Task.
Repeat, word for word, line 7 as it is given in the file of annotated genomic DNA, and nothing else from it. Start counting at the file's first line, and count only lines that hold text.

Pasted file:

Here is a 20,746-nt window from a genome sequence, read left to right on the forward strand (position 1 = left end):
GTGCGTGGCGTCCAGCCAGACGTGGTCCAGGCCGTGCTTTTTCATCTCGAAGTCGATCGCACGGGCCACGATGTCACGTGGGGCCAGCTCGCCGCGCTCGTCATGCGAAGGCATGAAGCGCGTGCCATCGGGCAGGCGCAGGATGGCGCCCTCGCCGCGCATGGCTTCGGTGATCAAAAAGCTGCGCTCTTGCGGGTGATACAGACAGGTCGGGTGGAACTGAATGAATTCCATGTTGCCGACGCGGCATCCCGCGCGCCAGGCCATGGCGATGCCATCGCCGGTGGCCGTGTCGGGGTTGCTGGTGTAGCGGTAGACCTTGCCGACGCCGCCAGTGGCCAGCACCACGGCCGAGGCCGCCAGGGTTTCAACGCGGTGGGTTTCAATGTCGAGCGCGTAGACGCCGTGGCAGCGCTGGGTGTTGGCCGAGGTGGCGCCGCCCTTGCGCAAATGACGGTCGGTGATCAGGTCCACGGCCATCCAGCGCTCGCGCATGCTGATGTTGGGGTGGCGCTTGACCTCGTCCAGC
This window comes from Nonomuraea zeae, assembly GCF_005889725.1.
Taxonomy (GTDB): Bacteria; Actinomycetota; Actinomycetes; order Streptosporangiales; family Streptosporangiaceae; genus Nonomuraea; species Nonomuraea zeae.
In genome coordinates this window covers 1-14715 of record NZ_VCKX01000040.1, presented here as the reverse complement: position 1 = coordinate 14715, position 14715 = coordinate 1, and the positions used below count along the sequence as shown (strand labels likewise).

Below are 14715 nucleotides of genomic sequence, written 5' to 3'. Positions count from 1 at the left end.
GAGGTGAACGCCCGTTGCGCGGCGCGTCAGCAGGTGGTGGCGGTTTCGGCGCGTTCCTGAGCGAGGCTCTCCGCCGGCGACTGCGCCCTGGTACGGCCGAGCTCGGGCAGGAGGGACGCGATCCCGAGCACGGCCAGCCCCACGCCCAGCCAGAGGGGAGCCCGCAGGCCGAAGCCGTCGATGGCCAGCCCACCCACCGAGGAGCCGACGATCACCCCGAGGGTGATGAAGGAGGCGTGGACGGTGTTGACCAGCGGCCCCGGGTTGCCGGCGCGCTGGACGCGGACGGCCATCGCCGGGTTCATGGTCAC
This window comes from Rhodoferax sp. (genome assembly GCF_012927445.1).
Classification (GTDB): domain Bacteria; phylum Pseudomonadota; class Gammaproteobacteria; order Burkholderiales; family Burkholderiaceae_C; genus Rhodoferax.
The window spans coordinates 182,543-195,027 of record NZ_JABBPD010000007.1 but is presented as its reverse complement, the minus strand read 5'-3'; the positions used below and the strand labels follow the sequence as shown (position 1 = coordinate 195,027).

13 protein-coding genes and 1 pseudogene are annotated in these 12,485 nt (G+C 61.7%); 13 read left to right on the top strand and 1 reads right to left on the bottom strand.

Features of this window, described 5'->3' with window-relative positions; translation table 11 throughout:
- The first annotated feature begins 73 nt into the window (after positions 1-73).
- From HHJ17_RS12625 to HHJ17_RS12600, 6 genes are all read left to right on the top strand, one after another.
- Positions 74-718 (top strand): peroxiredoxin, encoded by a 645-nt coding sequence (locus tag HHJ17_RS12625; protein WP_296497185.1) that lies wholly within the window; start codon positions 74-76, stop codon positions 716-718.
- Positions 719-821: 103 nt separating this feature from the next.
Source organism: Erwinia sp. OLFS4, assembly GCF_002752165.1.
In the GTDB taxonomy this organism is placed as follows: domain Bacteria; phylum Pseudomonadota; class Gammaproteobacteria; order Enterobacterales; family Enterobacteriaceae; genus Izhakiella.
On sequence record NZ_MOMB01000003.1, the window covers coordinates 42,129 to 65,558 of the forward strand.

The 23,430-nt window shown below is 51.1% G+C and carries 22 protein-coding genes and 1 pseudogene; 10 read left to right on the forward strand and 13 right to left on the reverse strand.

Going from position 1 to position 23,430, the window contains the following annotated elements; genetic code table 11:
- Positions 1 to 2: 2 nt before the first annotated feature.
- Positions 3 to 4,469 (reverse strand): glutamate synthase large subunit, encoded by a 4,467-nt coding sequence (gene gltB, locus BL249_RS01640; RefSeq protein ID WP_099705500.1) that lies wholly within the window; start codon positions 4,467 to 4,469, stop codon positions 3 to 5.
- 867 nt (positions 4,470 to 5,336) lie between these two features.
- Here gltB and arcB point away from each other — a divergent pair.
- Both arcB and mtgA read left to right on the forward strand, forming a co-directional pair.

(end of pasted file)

GAGGTGAACGCCCGTTGCGCGGCGCGTCAGCAGGTGGTGGCGGTTTCGGCGCGTTCCTGAGCGAGGCTCTCCGCCGGCGACTGCGCCCTGGTACGGCCGAGCTCGGGCAGGAGGGACGCGATCCCGAGCACGGCCAGCCCCACGCCCAGCCAGAGGGGAGCCCGCAGGCCGAAGCCGTCGATGGCCAGCCCACCCACCGAGGAGCCGACGATCACCCCGAGGGTGATGAAGGAGGCGTGGACGGTGTTGACCAGCGGCCCCGGGTTGCCGGCGCGCTGGACGCGGACGGCCATCGCCGGGTTCATGGTCAC